Guest Blog by Joanie Rufo.
I recently spent a few days in Sonoma, CA, which included some phenomenal wine tastings. On one vineyard tour, our guide mentioned a particular technique called “stressing the grape.” I’d never heard this phrase before! (Darn tourist.) His patient, brief explanation: stressed grapes produce better wines. The concept immediately grabbed me.
The Art of Stressing Grapes
I’m no viticulturist (or viniculturist, as they are called when growing grapes for winemaking) but here’s my general understanding:
- The smaller the grape, the better the wine. Large grapes are too juicy and their skin is too thin for wine-making.
- Producing wine-ready grapes requires “intentional stress.” This means wine grapes grow best in soil that is relatively poor in nutrients and in full sun. Slopes are ideal; they get the strongest sunrays, and water runs off.
- Wine-ready grapes need a Goldilocks “just right” philosophy about water. Not enough water means the grapes won’t ripen properly. Too much water allows the vine basically to get lazy. This results in vines that either produce too many grapes or grapes that are too large. Neither makes for good wine.
In sum, if you want good wine, you can’t make it too easy for the vines. Vines that have to struggle for their existence produce wines with more depth and character than their counterparts.
You know where I’m going with this.
Creating Stress on Purpose
What I love about the “stress the grape” concept is how intentional it is. There’s an intentional goal and an intentional method to get there, even though parts of that method may strike us as counterintuitive or unpleasant. Struggle for water? Poor nutrients in the soil? By all means!
The notion of creating stress on purpose sounds crazy; our workplaces are stressful enough. Yet we all know that is the hard times and challenges we have faced in life that help us form our own depth and character.
As CEOs, being committed to self-development is critical. Why?
- “It is not fair to ask of others what you are unwilling to do yourself.” – Eleanor Roosevelt. While I believe that every individual has a responsibility to manage their own development, part of the CEO’s role is to create an environment that supports that. Before asking staff to take on more responsibility or to try new things, do a quick gut check. When was the last time they saw you try something new? Or go out on a personal limb? Actions speak louder than words.
- “I will gladly pay you Tuesday for a hamburger today.” – It’s usually quicker to tell teams how we want them to handle something than it is to coach them to figure it out on their own. Yet, we’ve all experienced how shortcuts up front come back and take even more time later. We’ve also seen how we can cripple people’s ability to make decisions. How can you incorporate “intentional stress” for the sake of your employees’ development? In what areas do you want them to stretch, to reach the nutrients and water they need to become a team you’d proudly submit for a Wine Spectator review?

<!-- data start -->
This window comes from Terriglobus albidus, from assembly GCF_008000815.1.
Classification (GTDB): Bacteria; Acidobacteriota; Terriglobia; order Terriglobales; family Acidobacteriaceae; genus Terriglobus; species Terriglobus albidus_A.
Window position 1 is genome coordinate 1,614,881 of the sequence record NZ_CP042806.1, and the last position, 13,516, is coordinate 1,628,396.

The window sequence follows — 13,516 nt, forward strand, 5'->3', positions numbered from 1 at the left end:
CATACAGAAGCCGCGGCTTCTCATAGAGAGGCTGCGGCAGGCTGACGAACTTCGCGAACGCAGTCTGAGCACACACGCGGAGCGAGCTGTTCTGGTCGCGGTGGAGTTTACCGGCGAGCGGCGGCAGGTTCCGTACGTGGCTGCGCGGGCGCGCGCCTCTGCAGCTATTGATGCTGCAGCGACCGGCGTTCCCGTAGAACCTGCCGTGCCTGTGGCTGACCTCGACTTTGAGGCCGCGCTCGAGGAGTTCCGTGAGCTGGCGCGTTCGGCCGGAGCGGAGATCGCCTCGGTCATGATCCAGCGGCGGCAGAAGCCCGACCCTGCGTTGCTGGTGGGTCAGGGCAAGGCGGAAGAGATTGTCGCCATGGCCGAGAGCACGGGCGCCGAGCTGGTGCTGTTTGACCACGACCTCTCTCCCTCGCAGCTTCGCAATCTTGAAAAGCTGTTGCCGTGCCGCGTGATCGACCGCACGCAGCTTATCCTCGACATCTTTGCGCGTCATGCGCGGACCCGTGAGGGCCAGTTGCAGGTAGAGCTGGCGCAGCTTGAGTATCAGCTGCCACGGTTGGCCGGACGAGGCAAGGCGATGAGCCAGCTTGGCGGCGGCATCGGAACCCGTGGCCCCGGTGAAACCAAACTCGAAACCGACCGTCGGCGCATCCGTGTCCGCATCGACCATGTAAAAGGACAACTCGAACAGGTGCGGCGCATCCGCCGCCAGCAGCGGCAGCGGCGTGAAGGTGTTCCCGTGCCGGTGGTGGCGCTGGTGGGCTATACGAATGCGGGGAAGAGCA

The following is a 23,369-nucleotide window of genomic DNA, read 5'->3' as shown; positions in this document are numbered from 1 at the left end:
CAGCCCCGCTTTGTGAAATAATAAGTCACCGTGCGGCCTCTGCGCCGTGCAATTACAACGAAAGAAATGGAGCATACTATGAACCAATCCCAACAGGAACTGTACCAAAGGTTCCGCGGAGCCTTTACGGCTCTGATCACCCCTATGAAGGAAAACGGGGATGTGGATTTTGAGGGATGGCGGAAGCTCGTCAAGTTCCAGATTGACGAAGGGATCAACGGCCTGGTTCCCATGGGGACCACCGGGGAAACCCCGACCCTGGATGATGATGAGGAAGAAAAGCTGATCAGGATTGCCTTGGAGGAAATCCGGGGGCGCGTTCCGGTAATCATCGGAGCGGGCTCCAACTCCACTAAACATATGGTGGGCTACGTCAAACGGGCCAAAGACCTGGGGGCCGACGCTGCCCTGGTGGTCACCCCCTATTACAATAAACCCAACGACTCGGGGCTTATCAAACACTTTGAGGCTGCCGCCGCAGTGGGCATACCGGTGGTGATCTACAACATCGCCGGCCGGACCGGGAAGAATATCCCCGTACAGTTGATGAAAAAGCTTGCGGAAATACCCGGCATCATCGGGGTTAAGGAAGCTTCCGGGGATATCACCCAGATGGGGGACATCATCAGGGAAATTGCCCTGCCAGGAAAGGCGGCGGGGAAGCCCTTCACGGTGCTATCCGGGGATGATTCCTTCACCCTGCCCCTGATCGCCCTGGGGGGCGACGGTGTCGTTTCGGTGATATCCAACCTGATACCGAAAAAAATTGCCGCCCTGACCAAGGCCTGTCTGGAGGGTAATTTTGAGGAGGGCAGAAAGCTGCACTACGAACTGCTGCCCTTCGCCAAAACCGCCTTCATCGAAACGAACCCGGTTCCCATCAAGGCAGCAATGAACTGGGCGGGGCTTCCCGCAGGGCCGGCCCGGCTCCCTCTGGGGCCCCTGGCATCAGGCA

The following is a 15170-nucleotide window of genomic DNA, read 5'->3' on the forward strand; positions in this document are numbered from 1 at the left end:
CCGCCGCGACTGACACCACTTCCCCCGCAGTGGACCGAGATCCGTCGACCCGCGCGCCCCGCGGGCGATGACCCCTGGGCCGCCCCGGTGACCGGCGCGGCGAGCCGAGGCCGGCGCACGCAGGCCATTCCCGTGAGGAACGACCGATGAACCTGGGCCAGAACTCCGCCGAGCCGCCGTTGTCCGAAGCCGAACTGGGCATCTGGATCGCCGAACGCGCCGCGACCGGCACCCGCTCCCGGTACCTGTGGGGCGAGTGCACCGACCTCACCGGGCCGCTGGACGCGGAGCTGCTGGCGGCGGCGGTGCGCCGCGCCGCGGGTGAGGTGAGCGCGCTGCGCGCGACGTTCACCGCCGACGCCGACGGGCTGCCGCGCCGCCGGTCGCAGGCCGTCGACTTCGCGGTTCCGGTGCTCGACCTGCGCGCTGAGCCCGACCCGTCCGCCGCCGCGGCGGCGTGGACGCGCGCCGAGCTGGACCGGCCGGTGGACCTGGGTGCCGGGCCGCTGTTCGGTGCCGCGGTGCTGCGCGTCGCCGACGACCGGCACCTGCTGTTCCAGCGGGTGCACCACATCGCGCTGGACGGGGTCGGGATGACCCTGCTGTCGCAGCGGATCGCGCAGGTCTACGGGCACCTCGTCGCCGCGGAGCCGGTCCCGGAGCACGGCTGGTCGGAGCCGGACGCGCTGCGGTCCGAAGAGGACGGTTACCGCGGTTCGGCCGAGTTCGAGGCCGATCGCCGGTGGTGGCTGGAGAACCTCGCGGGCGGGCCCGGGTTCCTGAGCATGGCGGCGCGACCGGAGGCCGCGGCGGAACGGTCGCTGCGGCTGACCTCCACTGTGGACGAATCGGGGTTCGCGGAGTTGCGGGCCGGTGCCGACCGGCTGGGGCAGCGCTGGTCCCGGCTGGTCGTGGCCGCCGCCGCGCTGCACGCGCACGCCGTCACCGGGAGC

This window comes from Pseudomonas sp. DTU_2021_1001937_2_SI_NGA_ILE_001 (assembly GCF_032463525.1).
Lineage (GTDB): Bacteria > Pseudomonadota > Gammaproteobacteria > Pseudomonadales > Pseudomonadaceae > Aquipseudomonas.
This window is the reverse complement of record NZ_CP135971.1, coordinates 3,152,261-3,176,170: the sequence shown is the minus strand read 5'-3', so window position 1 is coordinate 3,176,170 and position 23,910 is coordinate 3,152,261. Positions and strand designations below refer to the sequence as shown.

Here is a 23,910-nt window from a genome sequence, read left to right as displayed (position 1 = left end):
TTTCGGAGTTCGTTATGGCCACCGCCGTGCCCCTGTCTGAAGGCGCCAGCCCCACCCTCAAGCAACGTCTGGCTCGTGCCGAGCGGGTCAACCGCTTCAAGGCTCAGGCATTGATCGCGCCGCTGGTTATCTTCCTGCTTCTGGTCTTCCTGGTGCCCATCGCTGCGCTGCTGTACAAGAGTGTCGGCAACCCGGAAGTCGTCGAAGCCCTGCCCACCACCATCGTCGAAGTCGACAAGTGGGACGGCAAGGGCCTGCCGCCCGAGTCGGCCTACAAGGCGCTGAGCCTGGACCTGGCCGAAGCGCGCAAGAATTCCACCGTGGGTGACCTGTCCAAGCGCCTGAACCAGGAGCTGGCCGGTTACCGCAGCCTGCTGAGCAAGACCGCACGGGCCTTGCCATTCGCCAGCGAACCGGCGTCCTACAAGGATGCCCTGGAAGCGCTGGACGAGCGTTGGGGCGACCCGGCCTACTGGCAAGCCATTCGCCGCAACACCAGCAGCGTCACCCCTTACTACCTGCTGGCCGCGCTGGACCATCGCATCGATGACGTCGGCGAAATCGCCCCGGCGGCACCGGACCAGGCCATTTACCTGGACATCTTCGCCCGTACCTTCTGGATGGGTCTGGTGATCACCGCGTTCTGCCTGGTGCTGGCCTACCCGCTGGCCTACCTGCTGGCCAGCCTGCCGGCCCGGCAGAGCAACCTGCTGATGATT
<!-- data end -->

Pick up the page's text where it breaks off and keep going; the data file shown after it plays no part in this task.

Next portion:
Leading by Example
Here are some quick tips to consider what intentional developmental stress might personally look like for you:
- “If you aim at nothing, you will hit it every time.” The grape growers start with the end in mind. What’s something you want to work toward – a new skill, a reframed attitude, an expanded perception? You don’t have to boil the ocean here. Pick one or two things. (If you can’t think of anything, ask the people you live or work with every day.)
- What conditions bring out the best in you? Conduct a self-audit: What do you avoid? What do you gravitate towards? What motivates you? Proverbially, put yourself on a sunny slope in Sonoma with just the right amount of water to meet your intended goal.
- Life begins outside your comfort zone. You know the feeling you get when you hit a goal you didn’t think you could? Running a marathon. Having that difficult conversation. Saying no even if it means disappointing someone. Learning cannot happen from a place of comfort, so get comfortable being uncomfortable. (My personal best? Flying trapeze lessons, including a catch. Ask me for the video.)
- Let people know. Research shows that people who tell others what they are working on and check in periodically to ask what improvements they have noticed report greater returns on their personal development investment. Lead the way!
Joanie is a Certified Leadership Coach with 20 years of experience helping leaders increase personal and organizational effectiveness. Enabling executives to learn and to make intentional decisions in context to internal and external influences is the hallmark of her career.
Initiate helps executives uncover, isolate and address the issues that stand in the way of effective corporate, team and personal leadership. Initiate was founded in June 2007 and is led by Founder and President Joanie Rufo.
For additional information, please visit www.initiateconsulting.com or call Joanie at (301) 841-7234.